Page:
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“Mind the gap”

| October 29, 2013 | 0 Comments

By Joanne Wood

Taking a gap year after school is relatively common practice overseas, and South Africa is starting to follow this trend. American journalist Sue Shellenbarger explains the phenomenon: “Burnout from the competitive pressure of high school and a desire to find out more about themselves, are two of the top reasons students take gap years.”1

Gap years are perceived as opportunities to buy young adults more time to make career decisions, while gaining some work and life experience. Many scholars experience anxiety when it comes to deciding what to do after school and taking a gap year can be a helpful option, depending on whether or not it is positively viewed by their parents.

The role of life orientation (LO) teachers
The decision of whether or not to take a gap year is a highly individual one and there is no single correct answer that applies to all scholars. LO teachers play a pivotal role in supporting and facilitating scholars’ career development, particularly in terms of their decisions regarding what to do after school. Before making a choice, scholars first need to improve their self-understanding.

Many students consider a gap year as being a short break between school and university, but they must consider realistically whether they will have the self-discipline to return to pursue tertiary education and apply themselves to their studies after a gap experience. LO teachers can help facilitate this decision-making by incorporating self-awareness activities into LO classes. There are numerous exercises that are useful in a classroom setting, from straightforward questionnaires to more creative activities such as creating collages.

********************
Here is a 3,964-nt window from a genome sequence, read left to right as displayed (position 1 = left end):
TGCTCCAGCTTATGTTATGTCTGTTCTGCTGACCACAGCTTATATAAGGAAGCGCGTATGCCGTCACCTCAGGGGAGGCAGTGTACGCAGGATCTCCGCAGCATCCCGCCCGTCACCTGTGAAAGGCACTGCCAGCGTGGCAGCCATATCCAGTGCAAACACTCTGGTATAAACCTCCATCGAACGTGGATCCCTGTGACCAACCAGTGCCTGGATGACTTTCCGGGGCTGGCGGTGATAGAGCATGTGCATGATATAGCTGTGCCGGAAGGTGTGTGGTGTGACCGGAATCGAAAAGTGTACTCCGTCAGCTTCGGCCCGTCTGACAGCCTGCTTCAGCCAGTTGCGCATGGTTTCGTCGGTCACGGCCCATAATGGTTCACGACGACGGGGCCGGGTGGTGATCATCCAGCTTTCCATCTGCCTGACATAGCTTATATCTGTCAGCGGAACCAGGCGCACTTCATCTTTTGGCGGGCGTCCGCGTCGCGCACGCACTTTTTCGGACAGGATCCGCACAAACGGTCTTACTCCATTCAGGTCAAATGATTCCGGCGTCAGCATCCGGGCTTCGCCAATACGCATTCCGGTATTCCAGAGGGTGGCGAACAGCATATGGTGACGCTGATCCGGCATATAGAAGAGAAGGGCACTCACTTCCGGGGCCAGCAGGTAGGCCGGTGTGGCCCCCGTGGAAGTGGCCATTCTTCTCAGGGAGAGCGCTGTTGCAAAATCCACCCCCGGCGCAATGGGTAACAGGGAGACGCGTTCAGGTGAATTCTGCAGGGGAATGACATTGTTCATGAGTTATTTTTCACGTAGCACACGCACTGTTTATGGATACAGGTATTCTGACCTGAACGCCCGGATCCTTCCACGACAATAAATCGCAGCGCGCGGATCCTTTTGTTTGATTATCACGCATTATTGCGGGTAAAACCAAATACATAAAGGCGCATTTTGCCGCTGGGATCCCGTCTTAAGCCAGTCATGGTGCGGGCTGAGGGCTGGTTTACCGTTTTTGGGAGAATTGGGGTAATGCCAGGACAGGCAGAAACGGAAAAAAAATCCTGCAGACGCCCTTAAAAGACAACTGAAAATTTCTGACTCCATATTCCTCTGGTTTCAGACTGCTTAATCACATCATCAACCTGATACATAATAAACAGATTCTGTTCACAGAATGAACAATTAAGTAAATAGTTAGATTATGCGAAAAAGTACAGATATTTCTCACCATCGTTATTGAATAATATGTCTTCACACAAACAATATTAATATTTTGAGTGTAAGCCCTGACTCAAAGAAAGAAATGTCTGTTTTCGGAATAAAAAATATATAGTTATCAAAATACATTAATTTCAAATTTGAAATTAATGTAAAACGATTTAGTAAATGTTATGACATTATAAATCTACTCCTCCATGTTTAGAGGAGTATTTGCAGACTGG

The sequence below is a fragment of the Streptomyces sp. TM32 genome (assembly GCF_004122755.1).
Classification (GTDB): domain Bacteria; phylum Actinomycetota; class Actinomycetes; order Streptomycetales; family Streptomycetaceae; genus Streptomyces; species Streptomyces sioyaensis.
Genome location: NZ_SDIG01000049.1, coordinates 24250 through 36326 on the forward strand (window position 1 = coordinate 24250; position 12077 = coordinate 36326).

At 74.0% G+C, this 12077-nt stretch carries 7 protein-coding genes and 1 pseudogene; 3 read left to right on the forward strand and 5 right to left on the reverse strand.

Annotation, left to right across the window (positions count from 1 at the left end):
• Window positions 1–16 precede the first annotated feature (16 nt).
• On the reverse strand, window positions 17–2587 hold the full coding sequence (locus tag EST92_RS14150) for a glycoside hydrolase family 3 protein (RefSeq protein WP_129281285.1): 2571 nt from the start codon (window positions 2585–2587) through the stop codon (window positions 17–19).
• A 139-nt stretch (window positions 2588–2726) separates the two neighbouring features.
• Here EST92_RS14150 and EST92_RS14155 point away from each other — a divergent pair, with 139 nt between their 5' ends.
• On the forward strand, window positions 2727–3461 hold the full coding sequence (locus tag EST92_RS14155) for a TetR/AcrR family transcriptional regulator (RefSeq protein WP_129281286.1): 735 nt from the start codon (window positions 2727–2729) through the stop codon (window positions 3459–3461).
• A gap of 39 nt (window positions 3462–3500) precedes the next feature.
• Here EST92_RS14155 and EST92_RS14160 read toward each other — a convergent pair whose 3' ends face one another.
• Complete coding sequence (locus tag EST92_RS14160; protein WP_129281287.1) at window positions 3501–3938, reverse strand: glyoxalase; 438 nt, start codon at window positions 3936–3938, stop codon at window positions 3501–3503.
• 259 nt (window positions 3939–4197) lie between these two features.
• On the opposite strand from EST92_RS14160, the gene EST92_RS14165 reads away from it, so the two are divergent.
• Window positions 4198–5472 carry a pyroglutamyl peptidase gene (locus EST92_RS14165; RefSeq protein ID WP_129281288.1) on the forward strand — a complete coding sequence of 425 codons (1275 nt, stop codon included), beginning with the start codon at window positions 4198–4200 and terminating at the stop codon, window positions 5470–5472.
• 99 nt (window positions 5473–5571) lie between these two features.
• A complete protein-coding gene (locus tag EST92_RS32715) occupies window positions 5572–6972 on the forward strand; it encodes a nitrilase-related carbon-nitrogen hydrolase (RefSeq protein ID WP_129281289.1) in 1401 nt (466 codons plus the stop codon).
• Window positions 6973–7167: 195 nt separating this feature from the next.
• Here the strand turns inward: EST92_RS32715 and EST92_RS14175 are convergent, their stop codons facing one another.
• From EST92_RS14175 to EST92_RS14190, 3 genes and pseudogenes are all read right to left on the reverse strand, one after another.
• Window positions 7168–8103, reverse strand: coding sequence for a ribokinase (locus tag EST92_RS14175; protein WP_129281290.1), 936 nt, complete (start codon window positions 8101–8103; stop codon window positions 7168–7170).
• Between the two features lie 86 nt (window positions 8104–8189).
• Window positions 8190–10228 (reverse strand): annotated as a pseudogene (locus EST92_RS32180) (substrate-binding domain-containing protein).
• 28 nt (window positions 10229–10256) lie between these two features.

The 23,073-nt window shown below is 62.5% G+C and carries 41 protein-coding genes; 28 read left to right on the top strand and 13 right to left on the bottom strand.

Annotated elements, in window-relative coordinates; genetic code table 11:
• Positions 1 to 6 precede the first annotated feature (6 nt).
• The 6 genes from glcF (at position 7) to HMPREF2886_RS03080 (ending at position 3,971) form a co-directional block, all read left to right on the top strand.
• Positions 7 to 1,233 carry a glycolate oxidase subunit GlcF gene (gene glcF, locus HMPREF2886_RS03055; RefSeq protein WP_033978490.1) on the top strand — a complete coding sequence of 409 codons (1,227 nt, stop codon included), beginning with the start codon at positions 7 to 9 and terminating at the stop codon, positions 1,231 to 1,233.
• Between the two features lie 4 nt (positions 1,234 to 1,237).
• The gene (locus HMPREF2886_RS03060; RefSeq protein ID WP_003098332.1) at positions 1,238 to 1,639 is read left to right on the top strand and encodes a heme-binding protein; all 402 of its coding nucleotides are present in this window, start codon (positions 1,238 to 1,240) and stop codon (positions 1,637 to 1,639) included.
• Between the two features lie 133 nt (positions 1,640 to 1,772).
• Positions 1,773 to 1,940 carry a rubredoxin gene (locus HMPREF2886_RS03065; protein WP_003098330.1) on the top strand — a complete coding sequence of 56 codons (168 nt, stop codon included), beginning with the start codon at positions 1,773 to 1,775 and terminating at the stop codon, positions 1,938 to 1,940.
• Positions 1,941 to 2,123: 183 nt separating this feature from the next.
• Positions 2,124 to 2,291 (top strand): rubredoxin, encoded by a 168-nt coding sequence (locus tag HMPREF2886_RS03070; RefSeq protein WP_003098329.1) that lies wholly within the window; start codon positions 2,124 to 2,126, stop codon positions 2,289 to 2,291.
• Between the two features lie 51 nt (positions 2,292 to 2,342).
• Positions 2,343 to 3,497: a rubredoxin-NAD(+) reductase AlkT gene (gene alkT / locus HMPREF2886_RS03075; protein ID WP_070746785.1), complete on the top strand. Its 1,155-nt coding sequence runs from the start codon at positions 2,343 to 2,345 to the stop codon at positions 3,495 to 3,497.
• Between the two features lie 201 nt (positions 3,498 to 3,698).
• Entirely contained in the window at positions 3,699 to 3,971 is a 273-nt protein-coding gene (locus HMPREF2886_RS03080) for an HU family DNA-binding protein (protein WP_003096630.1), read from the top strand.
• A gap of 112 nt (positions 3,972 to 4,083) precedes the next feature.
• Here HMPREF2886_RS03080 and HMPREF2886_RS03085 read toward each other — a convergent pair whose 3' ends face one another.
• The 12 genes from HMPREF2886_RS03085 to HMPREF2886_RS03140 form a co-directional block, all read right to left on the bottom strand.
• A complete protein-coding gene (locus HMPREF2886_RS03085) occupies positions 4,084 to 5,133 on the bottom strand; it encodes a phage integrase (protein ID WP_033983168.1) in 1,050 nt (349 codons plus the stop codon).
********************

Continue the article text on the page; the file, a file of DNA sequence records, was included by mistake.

Brenda Sara, head of LO at St John’s DSG, states that “all of our girls are strongly encouraged to apply to a tertiary institution, regardless of whether or not they actually intend on studying during their first year after school. They do a project that involves researching bursary and sponsorship options and calculating their APS (Admission Point Score). This gives them a good idea of the likelihood of their acceptance and reduces the anxiety of having to do it during their gap year. It is particularly important that they write the NBTs before embarking on a gap year overseas, as they can complete university applications online but are required to write the NBTs in person.”Some quick internet research will provide an LO teacher with several options.

Actively researching gap year options is another important aspect of making an informed decision. Another activity that LO teachers can promote is encouraging scholars to engage fully in the process of applying to study further. It is useful to have written the National Benchmark Tests (NBTs),2 completed application forms and investigated funding providers before embarking on a gap year. Most universities will defer applications to the following year and it means that a scholar does not incur the stress of having to do these things during their gap year.

Structuring a gap year
We hear repeatedly that a gap year is deemed to be effective if proactively organised and structured, with specific goals in mind. LO teachers can help scholars to articulate these goals and to structure their gap year accordingly. Generally speaking, employers value the experienced gained during a gap year and appreciate the impact that it has on maturity.

However, this is only true if a young adult is able to illustrate how they were proactive during their gap year, and invested effort and energy into ensuring that it was well structured and resulted in the development of key skills such as leadership, communication and problem-solving skills. Today’s employers expect curriculum vitae (CV) to include mention of meaningful community development, and therefore it is advisable to structure some volunteer work into a gap year.

Full year not the only option